Where the work is being done

The Mondego river basin (6645 km2 of catchment area) is located in the central region of Portugal and characterized by a Mediterranean climate with a strong inter-annual flow variation and accentuated seasonal events of flooding and drying over an annual cycle.

Study area in River Mondego: main dams and location of the weirs to be intervened.
Açude-Ponte dam.
Raiva dam.

River Mondego is the fifth main Portuguese watercourse, and the largest running entirely in Portuguese territory. River Mondego runs 258 km from its source in Serra da Estrela, at 1525 meters above sea level, to its mouth in the Atlantic Ocean next to the city of Figueira da Foz. Its major tributaries are rivers Alva, Ceira and Dão, at the upper reaches, and rivers Pranto, Arunca and Ega, at the lower part of the basin.

Since 1981, River Mondego has become highly impounded and regulated after the construction of two large hydroelectric power dams, the Aguieira and Raiva dams (located 86 and 80 km upstream the river mouth, respectively), of six multiple-use dams (1.6-89 hm3), and of a number of small weirs throughout its course.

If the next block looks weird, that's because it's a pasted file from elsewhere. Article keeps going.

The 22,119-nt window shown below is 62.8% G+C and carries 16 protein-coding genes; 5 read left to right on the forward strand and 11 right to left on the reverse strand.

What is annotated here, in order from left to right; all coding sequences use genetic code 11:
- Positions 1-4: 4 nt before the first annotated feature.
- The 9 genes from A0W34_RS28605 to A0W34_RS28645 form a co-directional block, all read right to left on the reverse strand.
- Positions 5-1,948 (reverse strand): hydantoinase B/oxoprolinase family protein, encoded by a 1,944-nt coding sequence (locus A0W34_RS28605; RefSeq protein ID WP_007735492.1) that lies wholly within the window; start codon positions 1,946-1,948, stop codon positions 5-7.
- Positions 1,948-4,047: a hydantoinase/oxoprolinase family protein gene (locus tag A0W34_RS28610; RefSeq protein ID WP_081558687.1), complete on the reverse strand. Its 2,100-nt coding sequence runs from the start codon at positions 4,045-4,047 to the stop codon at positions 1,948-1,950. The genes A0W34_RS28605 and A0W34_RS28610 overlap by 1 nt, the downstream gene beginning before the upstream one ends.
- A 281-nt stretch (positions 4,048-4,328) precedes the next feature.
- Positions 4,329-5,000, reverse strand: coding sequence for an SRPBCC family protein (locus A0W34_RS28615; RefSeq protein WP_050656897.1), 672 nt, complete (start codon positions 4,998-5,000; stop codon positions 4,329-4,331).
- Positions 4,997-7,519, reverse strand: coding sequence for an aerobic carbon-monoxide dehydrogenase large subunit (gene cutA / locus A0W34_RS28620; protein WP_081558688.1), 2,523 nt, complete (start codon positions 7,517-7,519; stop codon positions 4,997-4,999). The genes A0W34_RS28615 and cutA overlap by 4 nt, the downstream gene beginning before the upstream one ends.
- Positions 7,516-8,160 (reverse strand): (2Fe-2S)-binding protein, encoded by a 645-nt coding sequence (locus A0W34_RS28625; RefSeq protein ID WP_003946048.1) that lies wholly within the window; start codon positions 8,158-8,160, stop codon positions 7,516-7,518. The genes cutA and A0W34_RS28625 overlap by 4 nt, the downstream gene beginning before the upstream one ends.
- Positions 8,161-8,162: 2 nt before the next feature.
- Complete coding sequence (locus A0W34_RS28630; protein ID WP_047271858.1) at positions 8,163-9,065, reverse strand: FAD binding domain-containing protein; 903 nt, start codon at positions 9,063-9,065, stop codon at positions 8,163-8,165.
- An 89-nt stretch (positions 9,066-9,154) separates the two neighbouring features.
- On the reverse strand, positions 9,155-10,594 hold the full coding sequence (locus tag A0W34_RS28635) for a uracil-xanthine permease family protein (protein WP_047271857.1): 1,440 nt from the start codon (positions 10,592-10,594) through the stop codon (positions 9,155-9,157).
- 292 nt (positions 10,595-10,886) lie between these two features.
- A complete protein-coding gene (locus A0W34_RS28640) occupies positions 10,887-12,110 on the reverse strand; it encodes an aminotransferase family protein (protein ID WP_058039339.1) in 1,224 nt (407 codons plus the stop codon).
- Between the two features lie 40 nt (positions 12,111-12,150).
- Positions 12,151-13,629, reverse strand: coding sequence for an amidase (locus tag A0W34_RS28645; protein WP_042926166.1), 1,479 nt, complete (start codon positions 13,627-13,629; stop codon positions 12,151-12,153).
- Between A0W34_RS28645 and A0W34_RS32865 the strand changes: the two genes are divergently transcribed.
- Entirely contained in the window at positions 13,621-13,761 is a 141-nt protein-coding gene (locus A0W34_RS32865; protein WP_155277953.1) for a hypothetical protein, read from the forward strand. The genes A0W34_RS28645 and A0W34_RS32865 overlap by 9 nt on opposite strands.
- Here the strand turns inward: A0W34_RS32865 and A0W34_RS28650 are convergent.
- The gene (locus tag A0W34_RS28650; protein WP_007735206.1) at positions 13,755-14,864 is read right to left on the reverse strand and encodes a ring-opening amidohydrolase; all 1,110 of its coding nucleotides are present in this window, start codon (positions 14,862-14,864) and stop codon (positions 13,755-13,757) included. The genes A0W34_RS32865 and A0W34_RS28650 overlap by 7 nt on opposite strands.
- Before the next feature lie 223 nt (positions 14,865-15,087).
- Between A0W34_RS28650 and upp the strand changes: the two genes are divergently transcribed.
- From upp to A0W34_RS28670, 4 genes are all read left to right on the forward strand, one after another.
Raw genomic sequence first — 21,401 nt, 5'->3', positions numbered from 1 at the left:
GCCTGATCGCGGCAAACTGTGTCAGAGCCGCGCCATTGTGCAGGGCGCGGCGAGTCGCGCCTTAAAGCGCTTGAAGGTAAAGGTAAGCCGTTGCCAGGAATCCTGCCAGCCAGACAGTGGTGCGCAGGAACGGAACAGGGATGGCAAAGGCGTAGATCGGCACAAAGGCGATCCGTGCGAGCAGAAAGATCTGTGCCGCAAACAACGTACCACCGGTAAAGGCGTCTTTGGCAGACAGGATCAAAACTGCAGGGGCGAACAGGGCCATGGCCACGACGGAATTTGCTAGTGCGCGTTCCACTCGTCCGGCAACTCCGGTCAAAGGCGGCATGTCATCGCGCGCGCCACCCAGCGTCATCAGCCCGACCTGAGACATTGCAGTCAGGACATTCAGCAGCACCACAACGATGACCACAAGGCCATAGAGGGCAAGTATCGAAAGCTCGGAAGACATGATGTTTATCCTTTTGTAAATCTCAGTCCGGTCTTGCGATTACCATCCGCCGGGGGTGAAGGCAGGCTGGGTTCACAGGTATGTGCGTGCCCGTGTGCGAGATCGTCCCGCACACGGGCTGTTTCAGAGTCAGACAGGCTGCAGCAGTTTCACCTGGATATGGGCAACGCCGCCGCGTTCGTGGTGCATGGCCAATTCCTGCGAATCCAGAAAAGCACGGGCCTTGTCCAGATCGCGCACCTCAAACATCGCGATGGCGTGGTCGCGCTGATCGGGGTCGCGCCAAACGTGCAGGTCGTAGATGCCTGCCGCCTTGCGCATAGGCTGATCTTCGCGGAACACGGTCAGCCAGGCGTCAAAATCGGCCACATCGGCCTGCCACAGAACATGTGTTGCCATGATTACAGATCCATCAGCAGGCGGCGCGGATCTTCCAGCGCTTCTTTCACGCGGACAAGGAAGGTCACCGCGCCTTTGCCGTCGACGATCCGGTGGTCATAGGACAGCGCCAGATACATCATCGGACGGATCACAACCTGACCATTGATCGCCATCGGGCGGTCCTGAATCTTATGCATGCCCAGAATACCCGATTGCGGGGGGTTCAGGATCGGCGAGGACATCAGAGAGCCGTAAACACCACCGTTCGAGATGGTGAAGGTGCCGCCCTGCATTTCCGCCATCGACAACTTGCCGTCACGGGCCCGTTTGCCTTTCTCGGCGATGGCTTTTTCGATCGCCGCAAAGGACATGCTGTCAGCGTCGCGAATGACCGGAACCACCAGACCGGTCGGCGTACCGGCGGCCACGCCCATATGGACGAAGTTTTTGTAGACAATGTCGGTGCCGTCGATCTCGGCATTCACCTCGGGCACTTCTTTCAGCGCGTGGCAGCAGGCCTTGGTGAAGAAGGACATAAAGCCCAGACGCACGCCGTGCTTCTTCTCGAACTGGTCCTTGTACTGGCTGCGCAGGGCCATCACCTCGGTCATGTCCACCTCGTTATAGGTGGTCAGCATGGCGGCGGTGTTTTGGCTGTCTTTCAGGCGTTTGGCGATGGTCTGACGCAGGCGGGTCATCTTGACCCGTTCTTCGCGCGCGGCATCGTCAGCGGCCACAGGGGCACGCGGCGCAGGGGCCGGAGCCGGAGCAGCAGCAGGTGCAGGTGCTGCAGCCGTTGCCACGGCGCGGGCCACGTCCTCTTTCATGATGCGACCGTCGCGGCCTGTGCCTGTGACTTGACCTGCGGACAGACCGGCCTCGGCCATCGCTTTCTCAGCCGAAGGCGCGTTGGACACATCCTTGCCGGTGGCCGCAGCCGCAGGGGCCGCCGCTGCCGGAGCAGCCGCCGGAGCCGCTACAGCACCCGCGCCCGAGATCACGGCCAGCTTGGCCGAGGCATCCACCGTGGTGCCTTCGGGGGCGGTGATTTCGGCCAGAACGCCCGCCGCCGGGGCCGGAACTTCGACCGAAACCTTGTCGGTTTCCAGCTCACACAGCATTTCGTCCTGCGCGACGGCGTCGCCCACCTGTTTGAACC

The Açude-Ponte dam, built at Coimbra, aproximatelly 45 km upstream from the river mouth, in 1981, for flood protection, water supply, irrigation and industrial water uses, was the first unsurmountable obstacle for migratory fish species occurring in this basin, until 2011 when a new fish pass was built in this structure, since the first one was inneficient.

These larger obstacles, together with the presence of a set of low head weirs, mostly built for agricultural and recreational purposes, are responsible for a considerable degree of longitudinal fragmentation that can be highly detrimental for fish species by:

    i) blocking their movements and limiting the access to adequate spawning or feeding areas;
    ii) causing artificial increases of density that can impair regular population dynamics;
    iii) segregating individuals from different age-classes up and downstream of the obstacles;
    iv) decreasing habitat quality and availability.

River Mondego represents an important stronghold for diadromous species, most of them with a notorious conservation status and a high socioeconomic value. More specifically, sea lamprey and shad species are particularly interesting and valuable as gastronomic delicacies in this region, promoting the development of a remarkable professional fishery, and generating important incomes for local population and regional tourism activities (e.g. restaurants, hotels). In part due to the habitat fragmentation that exists in this basin, migratory fish species tend to diminish their abundance resulting in both ecological and socioeconomic losses.

Recently, this situation began to change. The construction of a fish pass in the Açude-Ponte dam represented the first step of the restoration process and motivated further interventions in five of the smaller existing obstacles to promote successful fish passage.